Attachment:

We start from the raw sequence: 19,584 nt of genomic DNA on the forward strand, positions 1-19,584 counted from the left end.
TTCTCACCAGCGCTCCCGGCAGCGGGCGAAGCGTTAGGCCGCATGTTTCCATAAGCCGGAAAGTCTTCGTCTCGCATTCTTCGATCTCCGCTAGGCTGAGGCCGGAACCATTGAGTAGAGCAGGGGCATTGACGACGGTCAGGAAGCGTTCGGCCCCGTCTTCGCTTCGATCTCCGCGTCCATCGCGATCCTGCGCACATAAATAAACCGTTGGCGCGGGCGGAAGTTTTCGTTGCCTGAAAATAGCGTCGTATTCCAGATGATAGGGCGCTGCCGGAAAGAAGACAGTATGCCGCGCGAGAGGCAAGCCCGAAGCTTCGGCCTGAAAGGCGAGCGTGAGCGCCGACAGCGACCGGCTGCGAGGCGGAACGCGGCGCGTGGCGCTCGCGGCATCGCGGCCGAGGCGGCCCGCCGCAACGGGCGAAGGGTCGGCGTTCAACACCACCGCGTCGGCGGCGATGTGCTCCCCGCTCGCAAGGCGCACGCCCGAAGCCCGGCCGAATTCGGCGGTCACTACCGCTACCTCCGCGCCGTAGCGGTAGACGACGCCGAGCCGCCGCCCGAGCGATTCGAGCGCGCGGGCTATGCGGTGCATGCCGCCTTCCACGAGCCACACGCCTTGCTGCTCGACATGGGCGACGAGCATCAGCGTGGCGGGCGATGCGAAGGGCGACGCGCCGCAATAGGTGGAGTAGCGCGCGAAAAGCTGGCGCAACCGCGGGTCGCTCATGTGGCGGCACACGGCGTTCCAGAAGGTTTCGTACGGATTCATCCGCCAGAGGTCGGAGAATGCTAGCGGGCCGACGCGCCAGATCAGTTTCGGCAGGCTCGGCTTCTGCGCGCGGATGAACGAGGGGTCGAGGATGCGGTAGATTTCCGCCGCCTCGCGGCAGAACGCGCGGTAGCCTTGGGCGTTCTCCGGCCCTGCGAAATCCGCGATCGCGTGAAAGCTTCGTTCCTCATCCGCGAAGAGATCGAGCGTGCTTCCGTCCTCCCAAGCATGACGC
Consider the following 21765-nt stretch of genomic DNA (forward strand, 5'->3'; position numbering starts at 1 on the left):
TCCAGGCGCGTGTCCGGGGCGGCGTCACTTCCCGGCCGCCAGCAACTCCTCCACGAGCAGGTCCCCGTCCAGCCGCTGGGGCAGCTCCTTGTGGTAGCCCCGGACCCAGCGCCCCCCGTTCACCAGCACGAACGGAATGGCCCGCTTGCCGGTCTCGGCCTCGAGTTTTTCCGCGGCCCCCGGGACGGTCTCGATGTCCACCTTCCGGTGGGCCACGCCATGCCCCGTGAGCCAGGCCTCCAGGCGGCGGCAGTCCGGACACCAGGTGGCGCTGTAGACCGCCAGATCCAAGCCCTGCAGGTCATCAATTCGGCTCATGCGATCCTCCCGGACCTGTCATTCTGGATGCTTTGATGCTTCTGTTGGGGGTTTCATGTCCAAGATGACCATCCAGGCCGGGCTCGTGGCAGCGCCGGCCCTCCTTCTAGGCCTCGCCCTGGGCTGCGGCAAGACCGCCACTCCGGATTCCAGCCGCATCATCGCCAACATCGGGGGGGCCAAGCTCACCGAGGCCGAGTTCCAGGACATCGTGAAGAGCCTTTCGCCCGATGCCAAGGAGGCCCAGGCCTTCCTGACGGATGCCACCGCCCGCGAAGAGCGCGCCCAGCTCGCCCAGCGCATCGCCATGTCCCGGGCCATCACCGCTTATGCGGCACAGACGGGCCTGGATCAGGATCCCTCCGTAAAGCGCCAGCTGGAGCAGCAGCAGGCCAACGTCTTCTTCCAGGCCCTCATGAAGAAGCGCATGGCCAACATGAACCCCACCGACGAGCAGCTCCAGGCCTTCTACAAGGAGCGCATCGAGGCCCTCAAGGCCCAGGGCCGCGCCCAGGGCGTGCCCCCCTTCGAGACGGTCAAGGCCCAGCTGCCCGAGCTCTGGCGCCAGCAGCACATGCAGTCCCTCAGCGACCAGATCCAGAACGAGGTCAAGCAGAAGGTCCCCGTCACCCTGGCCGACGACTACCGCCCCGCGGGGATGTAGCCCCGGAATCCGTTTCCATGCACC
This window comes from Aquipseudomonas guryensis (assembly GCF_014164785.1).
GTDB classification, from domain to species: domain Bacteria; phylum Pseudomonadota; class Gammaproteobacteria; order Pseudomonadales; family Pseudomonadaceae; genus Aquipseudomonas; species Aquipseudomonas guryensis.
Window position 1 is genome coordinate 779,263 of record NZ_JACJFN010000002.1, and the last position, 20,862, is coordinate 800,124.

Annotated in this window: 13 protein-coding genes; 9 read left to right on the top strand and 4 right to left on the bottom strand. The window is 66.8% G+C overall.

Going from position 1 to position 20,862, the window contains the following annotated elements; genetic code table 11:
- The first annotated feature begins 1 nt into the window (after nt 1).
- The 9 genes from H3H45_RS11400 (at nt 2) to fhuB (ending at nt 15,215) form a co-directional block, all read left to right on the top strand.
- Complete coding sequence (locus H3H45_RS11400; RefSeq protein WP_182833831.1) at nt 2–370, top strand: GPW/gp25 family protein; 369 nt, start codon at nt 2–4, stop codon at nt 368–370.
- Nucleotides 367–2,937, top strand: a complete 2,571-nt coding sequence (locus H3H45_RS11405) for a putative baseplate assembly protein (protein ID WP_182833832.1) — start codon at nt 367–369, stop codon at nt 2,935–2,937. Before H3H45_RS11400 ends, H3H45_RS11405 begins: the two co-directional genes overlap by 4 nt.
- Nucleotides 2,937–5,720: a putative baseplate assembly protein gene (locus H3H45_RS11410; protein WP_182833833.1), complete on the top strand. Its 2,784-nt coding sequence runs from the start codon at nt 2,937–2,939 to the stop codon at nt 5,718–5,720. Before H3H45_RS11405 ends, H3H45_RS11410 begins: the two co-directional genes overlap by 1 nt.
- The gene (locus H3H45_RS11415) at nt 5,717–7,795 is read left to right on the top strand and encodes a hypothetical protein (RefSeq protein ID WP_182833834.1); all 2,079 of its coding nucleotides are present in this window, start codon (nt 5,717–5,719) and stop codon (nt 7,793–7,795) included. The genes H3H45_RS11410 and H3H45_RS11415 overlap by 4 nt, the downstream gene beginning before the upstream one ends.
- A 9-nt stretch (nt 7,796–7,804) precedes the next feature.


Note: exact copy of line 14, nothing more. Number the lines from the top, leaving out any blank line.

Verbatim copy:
- Nucleotides 2,937–5,720: a putative baseplate assembly protein gene (locus H3H45_RS11410; protein WP_182833833.1), complete on the top strand. Its 2,784-nt coding sequence runs from the start codon at nt 2,937–2,939 to the stop codon at nt 5,718–5,720. Before H3H45_RS11405 ends, H3H45_RS11410 begins: the two co-directional genes overlap by 1 nt.